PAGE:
Defence administers large tracts of land across Canada that provide habitat for many species of flora and fauna, including those considered endangered or at risk. Defence is centralizing information that was previously maintained at individual Defence establishments into a national geographic information system to enable national planning that will reduce or avoid impacts of Defence activities on the environment.
The purpose of this goal is for all species to have healthy and viable populations.
|Healthy wildlife populations FSDS target(s)||FSDS contributing action(s)||Corresponding departmental action(s)||Starting point(s) Performance indicator(s) Target(s)||Results achieved||Contribution by each departmental action to the FSDS goal and target|
|Actions supporting the Goal:
Healthy Wildlife Populations
|Healthy Wildlife Populations - Other||Implement a centralized geographic information system (GIS) tool for species at risk information and capture 40% of historic data by 2023||Performance indicator: % of historic data entered into the system On track to meet target by 2023.||
Geographical Information System standard has been developed.
Historic data conversion to align with the GIS standard has been completed for 30% of Defence Establishments.
FSDS: Implementation of a centralized geographic information system will support compliance with the Species at Risk Act and the protection of species at risk, their residences and critical habitat on DND lands
Context: Safe and Healthy Communities
Defence manages its contaminated sites consistent with Treasury Board policy, by prioritizing sites based on human health and environmental risks using approved criteria, developing and implementing management strategies, executing projects, and reporting on results. Defence will continue to leverage the Federal Contaminated Sites Action Plan to clean up contaminated sites to reduce its environmental liability related to real property.
Defence uses a high volume of hazardous substances such as ammunition, explosives, gases, and flammable liquids and has a responsibility to manage them properly to protect the safety of personnel and the environment. Defence is committed to managing hazardous materials with care throughout their lifecycle, reducing their use where and when possible, and to seek out less hazardous alternative substances that meet Defence needs.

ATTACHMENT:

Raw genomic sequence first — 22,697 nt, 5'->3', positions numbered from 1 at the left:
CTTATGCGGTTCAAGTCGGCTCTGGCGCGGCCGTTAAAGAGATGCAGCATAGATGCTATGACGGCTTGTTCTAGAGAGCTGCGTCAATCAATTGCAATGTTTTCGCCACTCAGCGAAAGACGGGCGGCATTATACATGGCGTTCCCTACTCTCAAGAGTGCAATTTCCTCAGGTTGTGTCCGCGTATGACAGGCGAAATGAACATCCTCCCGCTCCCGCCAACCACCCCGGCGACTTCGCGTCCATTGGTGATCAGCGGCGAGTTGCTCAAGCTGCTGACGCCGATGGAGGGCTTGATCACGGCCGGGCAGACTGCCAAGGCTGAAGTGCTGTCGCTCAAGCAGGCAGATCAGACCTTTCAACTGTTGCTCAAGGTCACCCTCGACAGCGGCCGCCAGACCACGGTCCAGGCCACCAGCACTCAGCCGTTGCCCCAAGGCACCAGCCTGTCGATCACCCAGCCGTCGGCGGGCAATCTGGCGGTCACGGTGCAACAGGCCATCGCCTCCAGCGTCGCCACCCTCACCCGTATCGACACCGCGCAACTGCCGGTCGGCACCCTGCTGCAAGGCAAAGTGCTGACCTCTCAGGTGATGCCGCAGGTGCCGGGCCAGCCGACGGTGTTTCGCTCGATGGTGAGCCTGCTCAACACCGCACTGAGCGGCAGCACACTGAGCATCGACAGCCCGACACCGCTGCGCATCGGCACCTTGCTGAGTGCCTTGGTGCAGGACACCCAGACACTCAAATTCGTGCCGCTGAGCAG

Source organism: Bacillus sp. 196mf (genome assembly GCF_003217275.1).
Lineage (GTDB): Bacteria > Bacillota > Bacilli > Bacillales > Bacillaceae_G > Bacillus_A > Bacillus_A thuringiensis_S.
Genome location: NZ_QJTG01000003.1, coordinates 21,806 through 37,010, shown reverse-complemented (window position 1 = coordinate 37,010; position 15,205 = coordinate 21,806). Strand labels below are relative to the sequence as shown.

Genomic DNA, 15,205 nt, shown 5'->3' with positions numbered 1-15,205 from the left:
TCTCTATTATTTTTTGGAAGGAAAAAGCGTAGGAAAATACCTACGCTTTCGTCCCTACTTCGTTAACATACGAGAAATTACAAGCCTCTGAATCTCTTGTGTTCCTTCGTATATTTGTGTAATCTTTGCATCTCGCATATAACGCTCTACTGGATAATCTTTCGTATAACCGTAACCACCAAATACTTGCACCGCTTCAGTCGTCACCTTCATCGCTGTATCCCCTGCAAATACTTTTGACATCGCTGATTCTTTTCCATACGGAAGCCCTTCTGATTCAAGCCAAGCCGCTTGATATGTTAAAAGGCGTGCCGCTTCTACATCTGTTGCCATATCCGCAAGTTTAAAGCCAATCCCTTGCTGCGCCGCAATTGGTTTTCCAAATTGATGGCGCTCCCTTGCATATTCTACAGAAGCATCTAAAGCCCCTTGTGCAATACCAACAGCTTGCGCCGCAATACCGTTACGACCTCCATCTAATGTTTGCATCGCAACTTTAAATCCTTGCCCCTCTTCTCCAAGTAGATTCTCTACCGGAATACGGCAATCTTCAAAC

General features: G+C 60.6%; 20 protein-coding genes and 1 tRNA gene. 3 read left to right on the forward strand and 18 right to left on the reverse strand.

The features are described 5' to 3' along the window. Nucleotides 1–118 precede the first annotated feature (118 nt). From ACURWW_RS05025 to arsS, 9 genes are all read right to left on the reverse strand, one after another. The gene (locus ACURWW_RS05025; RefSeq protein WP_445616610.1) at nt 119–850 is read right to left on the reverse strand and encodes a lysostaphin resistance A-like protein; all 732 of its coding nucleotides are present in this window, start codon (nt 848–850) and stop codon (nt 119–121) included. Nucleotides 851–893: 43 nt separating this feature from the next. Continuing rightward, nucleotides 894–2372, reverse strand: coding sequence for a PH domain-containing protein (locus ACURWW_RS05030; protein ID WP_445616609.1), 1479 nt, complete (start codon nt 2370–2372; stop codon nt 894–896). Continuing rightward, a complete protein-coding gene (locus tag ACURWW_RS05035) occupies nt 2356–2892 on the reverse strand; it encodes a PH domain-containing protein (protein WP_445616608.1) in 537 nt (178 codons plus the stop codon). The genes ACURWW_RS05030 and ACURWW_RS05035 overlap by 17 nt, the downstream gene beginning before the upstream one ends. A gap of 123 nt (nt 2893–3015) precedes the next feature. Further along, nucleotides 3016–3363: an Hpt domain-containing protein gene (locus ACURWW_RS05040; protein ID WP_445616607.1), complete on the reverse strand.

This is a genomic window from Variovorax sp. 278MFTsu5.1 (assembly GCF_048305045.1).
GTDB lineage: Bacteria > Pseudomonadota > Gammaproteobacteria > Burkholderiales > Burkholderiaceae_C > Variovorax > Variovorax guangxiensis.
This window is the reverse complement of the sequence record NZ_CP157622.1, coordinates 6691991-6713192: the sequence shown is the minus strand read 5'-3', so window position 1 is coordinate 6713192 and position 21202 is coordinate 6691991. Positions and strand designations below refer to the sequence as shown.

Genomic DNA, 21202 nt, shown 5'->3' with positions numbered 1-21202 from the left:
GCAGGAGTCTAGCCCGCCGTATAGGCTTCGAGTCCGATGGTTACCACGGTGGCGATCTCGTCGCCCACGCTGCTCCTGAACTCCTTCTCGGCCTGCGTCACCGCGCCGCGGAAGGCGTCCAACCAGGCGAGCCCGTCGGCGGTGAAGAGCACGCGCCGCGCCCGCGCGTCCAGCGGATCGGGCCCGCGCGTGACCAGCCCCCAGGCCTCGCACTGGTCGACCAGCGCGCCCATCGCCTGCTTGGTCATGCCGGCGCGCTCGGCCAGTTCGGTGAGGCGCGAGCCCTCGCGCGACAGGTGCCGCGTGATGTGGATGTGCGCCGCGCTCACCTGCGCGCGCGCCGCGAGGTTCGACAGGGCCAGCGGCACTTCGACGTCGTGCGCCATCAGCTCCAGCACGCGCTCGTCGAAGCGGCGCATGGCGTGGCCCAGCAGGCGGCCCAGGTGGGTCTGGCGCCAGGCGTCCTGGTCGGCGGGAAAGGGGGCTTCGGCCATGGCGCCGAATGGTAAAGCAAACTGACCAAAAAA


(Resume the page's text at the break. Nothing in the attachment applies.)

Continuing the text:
The purpose of this goal is for all Canadians to live in clean, sustainable communities that contribute to their health and well-being.
|Safe and Healthy Communities FSDS target(s)||FSDS contributing action(s)||Corresponding departmental action(s)||Starting point(s) Performance indicator(s) Target(s)||Results achieved||Contribution by each departmental action to the FSDS goal and target|
Actions supporting the Goal:
Safe and Healthy Communities
|Demonstrate leadership on assessing and remediating contaminated sites||Reduce DND's contaminated sites liability by an average of 10% per year by 2023||Performance indicator: % of reduction in contaminated sites liability based on the closing liability of the previous year||
12.6% reduction in contaminated sites liability based on closing liability of the previous year.
Liability is calculated as the expected cost of cleaning up a contaminated site.
FSDS: By managing contaminated sites in a manner that is consistent with TB Policy, DND is reducing risks to human health and the environment
SDG: 3, 9, 12
|Safe and Healthy Communities - Other||Develop a project plan, including costs, timelines and alternative products to eliminate PFAS Class B foam at DND locations, by 2023||Performance indicator: Completed project plan by 2023||
On track to meet target by 2023.
Completed a PFAS Firefighting Class B foam and equipment inventory.
The equipment inventory included building systems located within infrastructure from all DND establishments.
FSDS: Managing harmful substances protects human health and the environment, and benefits Canada’s economy
SDG: 3, 9, 12
4. Report on integrating sustainable development
The Department of National Defence (DND) will continue to ensure that its decision-making process includes consideration of FSDS goals and targets through its strategic environmental assessment (SEA) process. A SEA for a policy, plan or program proposal includes an analysis of the impacts of the given proposal on the environment, including on relevant FSDS goals and targets.
Public statements on the results of DND’s assessments are made public when an initiative has undergone a detailed SEA. The purpose of the public statement is to demonstrate that the environmental effects, including the impacts on achieving the FSDS goals and targets, of the approved policy, plan or program have been considered during proposal development and decision-making. During the 2021-22 reporting cycle, DND had no proposals that required a strategic environmental assessment (SEA) and no public statements were produced.
In addition, DND has integrated environmental considerations into decision making at multiple levels through the implementation of the Impact Assessment Act (IAA), project planning and management steps, and departmental business processes.